It also made for an interesting, unpredictable hike. One moment you would be walking on one immense solid rock and then, when you step off it, the ground beneath you gives way by as much as 24 centimeters. While I was never in danger of being inconvenienced by a foot stuck in the moss, secure footing was an issue for one brief moment. I took a small-but-painful tumble when the desiccated lichen on the giant boulder beneath me crumbled away. No, I will not provide you with a photo of the resulting giant bruise on my buttocks.
What does all this “eco-nerd” stuff really mean? Many things! First, a summary:
Water accumulates in large depressions on and between solid rock. The topography allows for cool air and water flow between tall rocks and ridges. There is a lot of aspect variation (the direction which slopes face) resulting in a dramatic difference in insolation over just a few meters. Plants, bushes, and shrubs which require deeper and/or well-developed soil horizons do poorly in this environment, therefore it makes sense that the understory is mostly ferns, mosses, and angiosperms in the Vaccinium genus family (below).
If someone out there sees errors in my plebeian analysis, please contact me. I would rather be embarrassed and correct than confident in a mistake.
Getting back to what this all means… Mushrooms and berries, and having a better idea of where to find them! Well, the berries were not so difficult to find. Members of Vaccinium grew everywhere. I collected a cup full of what we call bilberries in the US. Here they are known as blueberries. I also collected some lingonberries (below). Rose hip and rowanberry can be found everywhere, but I only bothered with sampling them in the forest.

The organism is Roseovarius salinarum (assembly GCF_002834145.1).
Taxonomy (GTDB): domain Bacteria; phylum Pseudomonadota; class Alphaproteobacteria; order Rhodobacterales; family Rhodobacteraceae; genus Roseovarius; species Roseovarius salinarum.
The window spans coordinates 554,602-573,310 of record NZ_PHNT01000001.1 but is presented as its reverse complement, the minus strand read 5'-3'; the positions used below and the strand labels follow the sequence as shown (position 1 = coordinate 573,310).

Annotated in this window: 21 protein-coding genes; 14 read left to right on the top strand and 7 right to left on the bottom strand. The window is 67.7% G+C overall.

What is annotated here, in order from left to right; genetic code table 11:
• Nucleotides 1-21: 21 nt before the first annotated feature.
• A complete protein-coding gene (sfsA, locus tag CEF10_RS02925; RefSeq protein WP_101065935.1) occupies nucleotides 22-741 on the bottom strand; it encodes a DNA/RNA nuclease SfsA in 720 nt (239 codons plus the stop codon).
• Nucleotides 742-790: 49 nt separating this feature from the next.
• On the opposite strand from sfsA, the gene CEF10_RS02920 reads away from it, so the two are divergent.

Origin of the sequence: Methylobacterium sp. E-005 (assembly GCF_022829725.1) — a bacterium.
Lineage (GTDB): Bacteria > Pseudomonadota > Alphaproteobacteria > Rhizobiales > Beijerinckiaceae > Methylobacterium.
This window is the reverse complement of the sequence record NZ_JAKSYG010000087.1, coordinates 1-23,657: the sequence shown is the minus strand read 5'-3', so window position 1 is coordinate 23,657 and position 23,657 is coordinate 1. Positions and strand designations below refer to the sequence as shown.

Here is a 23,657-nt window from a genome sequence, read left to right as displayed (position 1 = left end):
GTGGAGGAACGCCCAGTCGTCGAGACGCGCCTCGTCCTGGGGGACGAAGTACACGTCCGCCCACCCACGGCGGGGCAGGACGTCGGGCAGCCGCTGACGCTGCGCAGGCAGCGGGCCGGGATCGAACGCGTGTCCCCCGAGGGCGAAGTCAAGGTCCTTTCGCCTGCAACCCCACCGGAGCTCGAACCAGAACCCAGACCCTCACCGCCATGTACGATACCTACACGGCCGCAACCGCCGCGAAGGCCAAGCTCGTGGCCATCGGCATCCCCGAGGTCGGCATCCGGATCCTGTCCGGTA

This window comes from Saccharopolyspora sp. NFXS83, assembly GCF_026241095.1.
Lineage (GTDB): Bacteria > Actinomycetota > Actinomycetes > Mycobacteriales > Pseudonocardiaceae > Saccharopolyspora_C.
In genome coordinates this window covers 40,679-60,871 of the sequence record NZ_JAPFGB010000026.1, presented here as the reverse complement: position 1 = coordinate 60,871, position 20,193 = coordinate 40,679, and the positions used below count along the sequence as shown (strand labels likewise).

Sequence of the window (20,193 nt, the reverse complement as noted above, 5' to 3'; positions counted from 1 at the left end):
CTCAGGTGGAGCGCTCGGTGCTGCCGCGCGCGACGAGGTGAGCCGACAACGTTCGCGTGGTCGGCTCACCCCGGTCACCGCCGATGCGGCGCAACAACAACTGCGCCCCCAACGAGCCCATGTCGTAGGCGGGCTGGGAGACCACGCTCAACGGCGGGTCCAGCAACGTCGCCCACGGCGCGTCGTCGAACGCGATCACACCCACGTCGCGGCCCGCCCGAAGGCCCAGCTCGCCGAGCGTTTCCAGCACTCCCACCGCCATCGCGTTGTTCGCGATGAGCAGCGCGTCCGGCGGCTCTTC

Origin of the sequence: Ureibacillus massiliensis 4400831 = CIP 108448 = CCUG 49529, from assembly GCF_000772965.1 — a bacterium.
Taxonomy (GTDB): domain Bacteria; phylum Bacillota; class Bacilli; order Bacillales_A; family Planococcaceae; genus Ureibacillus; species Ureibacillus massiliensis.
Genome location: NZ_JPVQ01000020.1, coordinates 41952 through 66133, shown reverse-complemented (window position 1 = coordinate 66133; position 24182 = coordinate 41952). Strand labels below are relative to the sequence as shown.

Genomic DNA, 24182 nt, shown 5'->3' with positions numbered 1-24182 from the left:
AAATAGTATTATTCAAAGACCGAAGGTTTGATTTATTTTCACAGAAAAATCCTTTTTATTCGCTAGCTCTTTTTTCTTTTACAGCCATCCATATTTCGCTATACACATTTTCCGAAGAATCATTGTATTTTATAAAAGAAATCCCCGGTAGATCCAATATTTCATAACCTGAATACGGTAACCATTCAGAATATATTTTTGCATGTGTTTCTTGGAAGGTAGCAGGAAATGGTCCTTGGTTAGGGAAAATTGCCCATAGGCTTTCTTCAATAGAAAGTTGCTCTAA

I also saw what we call blackthorn or sloe (or sloan) berries in the US which, here, are called blueberries. These are the same berries used to make sloe gin. Since I have arrived in Europe, I have come to appreciate scientific naming conventions even more. See my entry titled “My Vacation ‘Prior’ to the Program” for more insight into this.
The mushrooms, however, were a bit of a challenge. I was probably being too cautious in my selection criteria for mushrooms, as many of the species found around here are identical, or very closely related to, edible species found in Wisconsin. Differences across large spatial scales (continents), and over evolutionary periods of time, however, must be considered. Mistakes in phenotypic similarities between different species should be avoided. Agaricus bisporus (white button mushroom), for example, could be confused for Amanita bisporigera (below) if you don’t scrutinize the slope of the cap.
Had I mistaken the latter for the former, I would have been dead before I reached the hospital. I frequently spotted the iconic and also-deadly Amanita muscaria (Fly amanita, below), and Amanita virosa (Destroying angel, second below) were also found. I refused to touch any of them as, while unlikely to kill a young, virile man like myself (cue laugh track), I would have still run the risk of falling ill.